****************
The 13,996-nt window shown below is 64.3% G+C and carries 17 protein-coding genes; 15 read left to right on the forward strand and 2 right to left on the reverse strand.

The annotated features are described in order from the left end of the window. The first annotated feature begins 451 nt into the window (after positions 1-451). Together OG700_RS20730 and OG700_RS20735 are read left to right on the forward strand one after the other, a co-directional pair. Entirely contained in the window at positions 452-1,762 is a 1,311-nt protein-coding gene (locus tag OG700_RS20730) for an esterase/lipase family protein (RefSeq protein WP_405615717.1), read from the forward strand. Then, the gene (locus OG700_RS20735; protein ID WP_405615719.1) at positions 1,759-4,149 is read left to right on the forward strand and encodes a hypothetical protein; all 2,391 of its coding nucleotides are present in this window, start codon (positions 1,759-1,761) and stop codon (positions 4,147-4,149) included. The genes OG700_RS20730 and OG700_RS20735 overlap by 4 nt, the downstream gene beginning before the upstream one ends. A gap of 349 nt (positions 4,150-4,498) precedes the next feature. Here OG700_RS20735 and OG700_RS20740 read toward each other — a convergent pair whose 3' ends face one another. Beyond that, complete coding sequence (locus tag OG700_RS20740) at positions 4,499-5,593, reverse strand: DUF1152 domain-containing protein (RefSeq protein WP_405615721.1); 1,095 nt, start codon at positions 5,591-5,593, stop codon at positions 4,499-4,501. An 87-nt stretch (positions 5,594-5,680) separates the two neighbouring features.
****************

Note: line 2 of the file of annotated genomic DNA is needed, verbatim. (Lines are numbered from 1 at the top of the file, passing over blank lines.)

The annotated features are described in order from the left end of the window. The first annotated feature begins 451 nt into the window (after positions 1-451). Together OG700_RS20730 and OG700_RS20735 are read left to right on the forward strand one after the other, a co-directional pair. Entirely contained in the window at positions 452-1,762 is a 1,311-nt protein-coding gene (locus tag OG700_RS20730) for an esterase/lipase family protein (RefSeq protein WP_405615717.1), read from the forward strand. Then, the gene (locus OG700_RS20735; protein ID WP_405615719.1) at positions 1,759-4,149 is read left to right on the forward strand and encodes a hypothetical protein; all 2,391 of its coding nucleotides are present in this window, start codon (positions 1,759-1,761) and stop codon (positions 4,147-4,149) included. The genes OG700_RS20730 and OG700_RS20735 overlap by 4 nt, the downstream gene beginning before the upstream one ends. A gap of 349 nt (positions 4,150-4,498) precedes the next feature. Here OG700_RS20735 and OG700_RS20740 read toward each other — a convergent pair whose 3' ends face one another. Beyond that, complete coding sequence (locus tag OG700_RS20740) at positions 4,499-5,593, reverse strand: DUF1152 domain-containing protein (RefSeq protein WP_405615721.1); 1,095 nt, start codon at positions 5,591-5,593, stop codon at positions 4,499-4,501. An 87-nt stretch (positions 5,594-5,680) separates the two neighbouring features.